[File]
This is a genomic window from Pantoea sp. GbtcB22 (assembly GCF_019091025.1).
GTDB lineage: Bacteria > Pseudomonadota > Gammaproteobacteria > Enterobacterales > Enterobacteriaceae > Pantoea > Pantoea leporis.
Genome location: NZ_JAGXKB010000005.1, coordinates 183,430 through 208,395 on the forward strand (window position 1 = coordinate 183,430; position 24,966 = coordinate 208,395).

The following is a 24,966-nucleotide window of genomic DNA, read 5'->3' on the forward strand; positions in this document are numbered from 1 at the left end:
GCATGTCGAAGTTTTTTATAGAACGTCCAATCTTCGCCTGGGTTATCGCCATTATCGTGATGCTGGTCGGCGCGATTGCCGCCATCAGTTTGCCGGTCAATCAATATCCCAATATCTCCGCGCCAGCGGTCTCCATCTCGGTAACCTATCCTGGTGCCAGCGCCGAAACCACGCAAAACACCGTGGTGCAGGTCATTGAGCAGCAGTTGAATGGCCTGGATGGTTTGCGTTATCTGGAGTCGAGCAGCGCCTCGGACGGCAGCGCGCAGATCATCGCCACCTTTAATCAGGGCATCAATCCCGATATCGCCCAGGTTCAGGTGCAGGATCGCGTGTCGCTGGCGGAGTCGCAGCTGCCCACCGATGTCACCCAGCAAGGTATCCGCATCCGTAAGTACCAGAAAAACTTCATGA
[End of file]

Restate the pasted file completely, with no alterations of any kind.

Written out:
This is a genomic window from Pantoea sp. GbtcB22 (assembly GCF_019091025.1).
GTDB lineage: Bacteria > Pseudomonadota > Gammaproteobacteria > Enterobacterales > Enterobacteriaceae > Pantoea > Pantoea leporis.
Genome location: NZ_JAGXKB010000005.1, coordinates 183,430 through 208,395 on the forward strand (window position 1 = coordinate 183,430; position 24,966 = coordinate 208,395).

The following is a 24,966-nucleotide window of genomic DNA, read 5'->3' on the forward strand; positions in this document are numbered from 1 at the left end:
GCATGTCGAAGTTTTTTATAGAACGTCCAATCTTCGCCTGGGTTATCGCCATTATCGTGATGCTGGTCGGCGCGATTGCCGCCATCAGTTTGCCGGTCAATCAATATCCCAATATCTCCGCGCCAGCGGTCTCCATCTCGGTAACCTATCCTGGTGCCAGCGCCGAAACCACGCAAAACACCGTGGTGCAGGTCATTGAGCAGCAGTTGAATGGCCTGGATGGTTTGCGTTATCTGGAGTCGAGCAGCGCCTCGGACGGCAGCGCGCAGATCATCGCCACCTTTAATCAGGGCATCAATCCCGATATCGCCCAGGTTCAGGTGCAGGATCGCGTGTCGCTGGCGGAGTCGCAGCTGCCCACCGATGTCACCCAGCAAGGTATCCGCATCCGTAAGTACCAGAAAAACTTCATGA